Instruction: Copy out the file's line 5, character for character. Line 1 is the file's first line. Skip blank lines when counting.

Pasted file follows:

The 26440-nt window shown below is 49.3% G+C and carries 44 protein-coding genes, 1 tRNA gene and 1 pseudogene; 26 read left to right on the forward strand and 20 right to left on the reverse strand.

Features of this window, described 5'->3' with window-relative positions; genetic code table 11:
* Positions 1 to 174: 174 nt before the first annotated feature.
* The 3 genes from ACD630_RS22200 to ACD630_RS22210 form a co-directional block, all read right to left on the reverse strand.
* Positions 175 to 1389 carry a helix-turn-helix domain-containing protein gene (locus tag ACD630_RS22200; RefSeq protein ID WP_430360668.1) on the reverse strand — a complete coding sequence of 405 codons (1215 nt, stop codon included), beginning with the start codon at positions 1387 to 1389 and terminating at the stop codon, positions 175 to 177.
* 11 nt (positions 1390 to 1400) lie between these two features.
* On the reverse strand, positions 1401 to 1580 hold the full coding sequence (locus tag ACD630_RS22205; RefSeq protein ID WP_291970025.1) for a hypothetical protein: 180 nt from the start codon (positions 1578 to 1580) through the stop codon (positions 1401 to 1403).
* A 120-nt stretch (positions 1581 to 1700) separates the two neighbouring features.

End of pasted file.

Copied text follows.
* Positions 175 to 1389 carry a helix-turn-helix domain-containing protein gene (locus tag ACD630_RS22200; RefSeq protein ID WP_430360668.1) on the reverse strand — a complete coding sequence of 405 codons (1215 nt, stop codon included), beginning with the start codon at positions 1387 to 1389 and terminating at the stop codon, positions 175 to 177.